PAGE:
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Old 08-22-2019, 10:20 AM
RTFirefly is offline
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Join Date: Apr 1999
Location: Maryland
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Originally Posted by asahi View Post
It's inevitable: there will one day be a day when the nightmare scenario happens, and I suspect that day will come sooner than we think. But imagine the fallout if, say, Donald Trump lost on election night but managed to bribe a handful of electors into changing their votes. He wouldn't even need to get them to switch to Trump; he could just bribe enough of them to vote for a write-in candidate or a third party candidate. He bribes them with some money up front, and then completes the bribe by offering electors political positions. then the election goes to the House, where the House, with a state delegation majority, votes for Trump. Imagine a race in which 55% of the country votes for a Democratic candidate, and yet the Republican loser wins the presidency. We're a lot closer to this moment than people realize.
It almost happened that way in 2000. In the last week or two before the election, Bush's team was more worried about winning the popular vote and losing the electoral vote than the other way around. And his team was prepared to launch a campaign to persuade electors to switch their votes to ratify the will of the people. New York Daily News, Nov. 1, 2000:
So what if Gore wins such crucial battleground states as Florida, Michigan and Pennsylvania and thus captures the magic 270 electoral votes while Bush wins the overall nationwide popular vote? "The one thing we don't do is roll over," says a Bush aide. "We fight."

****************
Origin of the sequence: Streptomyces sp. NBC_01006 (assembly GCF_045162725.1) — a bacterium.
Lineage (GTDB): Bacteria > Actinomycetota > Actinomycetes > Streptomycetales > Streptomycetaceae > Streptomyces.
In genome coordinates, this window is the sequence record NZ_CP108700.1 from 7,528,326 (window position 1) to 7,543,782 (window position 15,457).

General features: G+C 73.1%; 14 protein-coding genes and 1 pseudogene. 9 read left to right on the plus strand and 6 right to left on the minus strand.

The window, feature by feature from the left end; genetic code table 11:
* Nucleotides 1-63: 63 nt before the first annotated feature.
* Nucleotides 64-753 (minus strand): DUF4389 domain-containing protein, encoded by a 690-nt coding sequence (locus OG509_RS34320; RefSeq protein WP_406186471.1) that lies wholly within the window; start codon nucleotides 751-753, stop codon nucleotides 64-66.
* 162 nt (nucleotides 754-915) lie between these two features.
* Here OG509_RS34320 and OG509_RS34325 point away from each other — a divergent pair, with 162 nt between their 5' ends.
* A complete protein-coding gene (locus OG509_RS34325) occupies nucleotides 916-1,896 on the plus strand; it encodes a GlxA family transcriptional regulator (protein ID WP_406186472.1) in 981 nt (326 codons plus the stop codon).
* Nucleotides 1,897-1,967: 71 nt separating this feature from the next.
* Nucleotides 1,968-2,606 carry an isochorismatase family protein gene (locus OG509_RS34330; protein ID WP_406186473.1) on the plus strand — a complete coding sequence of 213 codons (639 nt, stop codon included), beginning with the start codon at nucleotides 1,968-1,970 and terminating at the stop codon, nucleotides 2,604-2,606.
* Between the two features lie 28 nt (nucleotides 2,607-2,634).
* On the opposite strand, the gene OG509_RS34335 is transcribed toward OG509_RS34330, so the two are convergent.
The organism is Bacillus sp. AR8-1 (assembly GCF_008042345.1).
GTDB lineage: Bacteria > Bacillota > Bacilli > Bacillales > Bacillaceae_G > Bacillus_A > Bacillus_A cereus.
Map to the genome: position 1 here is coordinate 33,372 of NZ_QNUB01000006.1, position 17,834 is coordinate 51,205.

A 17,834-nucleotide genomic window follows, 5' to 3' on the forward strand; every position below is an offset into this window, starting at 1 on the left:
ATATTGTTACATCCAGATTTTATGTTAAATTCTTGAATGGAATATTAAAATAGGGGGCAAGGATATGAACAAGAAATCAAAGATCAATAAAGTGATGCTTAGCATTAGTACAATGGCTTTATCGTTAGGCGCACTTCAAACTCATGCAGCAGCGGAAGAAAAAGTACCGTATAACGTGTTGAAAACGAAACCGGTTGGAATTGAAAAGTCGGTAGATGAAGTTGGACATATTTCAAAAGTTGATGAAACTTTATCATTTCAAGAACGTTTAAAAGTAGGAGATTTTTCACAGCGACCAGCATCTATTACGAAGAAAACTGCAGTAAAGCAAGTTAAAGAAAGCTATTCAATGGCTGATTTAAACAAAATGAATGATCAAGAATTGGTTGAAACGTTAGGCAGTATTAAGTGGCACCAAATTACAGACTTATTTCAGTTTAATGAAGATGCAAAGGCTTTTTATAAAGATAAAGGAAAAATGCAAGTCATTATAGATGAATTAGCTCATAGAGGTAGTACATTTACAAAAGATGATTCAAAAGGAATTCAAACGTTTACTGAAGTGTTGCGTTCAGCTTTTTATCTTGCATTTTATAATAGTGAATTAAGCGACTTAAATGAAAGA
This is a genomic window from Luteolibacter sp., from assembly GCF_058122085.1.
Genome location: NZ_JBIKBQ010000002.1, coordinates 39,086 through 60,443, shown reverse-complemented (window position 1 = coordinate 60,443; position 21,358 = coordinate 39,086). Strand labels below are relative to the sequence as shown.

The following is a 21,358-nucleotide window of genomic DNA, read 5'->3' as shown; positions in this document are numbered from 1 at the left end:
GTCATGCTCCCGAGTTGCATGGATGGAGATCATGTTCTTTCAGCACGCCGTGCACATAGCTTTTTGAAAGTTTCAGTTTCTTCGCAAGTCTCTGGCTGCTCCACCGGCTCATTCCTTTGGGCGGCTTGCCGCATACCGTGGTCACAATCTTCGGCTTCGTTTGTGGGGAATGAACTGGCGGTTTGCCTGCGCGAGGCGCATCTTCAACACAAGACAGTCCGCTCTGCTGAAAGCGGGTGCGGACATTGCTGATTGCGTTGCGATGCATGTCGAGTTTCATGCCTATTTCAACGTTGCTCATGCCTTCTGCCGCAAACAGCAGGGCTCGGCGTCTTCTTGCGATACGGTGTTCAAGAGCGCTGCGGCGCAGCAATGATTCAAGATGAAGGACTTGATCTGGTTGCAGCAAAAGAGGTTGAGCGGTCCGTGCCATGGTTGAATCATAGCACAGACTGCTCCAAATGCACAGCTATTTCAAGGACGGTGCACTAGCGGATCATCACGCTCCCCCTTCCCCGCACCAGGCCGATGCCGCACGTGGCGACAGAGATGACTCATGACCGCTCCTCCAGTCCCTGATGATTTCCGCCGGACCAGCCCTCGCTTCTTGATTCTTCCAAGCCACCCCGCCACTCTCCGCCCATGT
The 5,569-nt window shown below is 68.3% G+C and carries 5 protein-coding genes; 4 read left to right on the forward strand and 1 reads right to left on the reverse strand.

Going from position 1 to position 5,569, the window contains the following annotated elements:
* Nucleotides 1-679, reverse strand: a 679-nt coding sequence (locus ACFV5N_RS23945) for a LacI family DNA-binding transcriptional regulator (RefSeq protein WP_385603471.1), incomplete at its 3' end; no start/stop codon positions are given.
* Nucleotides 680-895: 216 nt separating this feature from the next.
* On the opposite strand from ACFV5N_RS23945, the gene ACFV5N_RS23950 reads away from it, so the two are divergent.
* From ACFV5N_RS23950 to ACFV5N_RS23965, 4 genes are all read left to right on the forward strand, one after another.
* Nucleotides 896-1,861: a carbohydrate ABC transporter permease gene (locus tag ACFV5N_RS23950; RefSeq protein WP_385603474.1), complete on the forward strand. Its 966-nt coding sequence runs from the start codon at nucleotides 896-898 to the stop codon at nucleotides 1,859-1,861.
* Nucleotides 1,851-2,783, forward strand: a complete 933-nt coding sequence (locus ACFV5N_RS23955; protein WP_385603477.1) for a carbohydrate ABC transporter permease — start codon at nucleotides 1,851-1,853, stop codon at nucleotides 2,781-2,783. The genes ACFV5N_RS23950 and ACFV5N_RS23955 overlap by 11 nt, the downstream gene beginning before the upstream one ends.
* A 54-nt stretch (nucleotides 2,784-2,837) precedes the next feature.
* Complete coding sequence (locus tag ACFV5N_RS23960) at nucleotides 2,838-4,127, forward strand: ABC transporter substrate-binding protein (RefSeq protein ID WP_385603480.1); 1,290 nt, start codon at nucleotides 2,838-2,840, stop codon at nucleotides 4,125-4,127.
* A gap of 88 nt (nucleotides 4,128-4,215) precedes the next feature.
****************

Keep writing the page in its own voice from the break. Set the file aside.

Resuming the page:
How? The core of the emerging Bush strategy assumes a popular uprising, stoked by the Bushies themselves, of course. In league with the campaign - which is preparing talking points about the Electoral College's essential unfairness - a massive talk-radio operation would be encouraged. "We'd have ads, too," says a Bush aide, "and I think you can count on the media to fuel the thing big-time. Even papers that supported Gore might turn against him because the will of the people will have been thwarted."

Local business leaders will be urged to lobby their customers, the clergy will be asked to speak up for the popular will and Team Bush will enlist as many Democrats as possible to scream as loud as they can. "You think 'Democrats for Democracy' would be a catchy term for them?"

asks a Bush adviser. The universe of people who would be targeted by this insurrection is small - the 538 currently anonymous folks called electors, people chosen by the campaigns and their state party organizations as a reward for their service over the years. If you bother to read the small print when you're in the booth, you'll notice that when you vote for President you're really selecting presidential electors who favor one candidate or the other. Generally, these electors are not legally bound to support the person they're supposedly pledged to when they gather in the various state capitals to cast their ballots on Dec. 18. The rules vary from state to state, but enough of the electors could theoretically switch to Bush if they wanted to - if there was sufficient pressure on them to ratify the popular verdict.
Another thing that almost happened in 2000 was that, while the Florida outcome was being debated in the courts, the GOP-controlled Florida legislature considered meeting to choose a GOP slate of electors by fiat.

Since each state has the authority to determine how to choose its electors, really the only question would have been, is it kosher for them to change the rules after Election Day just because they didn't like the popular outcome? I could easily see a Supreme Court like the one we've got supporting a GOP legislature that overruled the vote in this manner.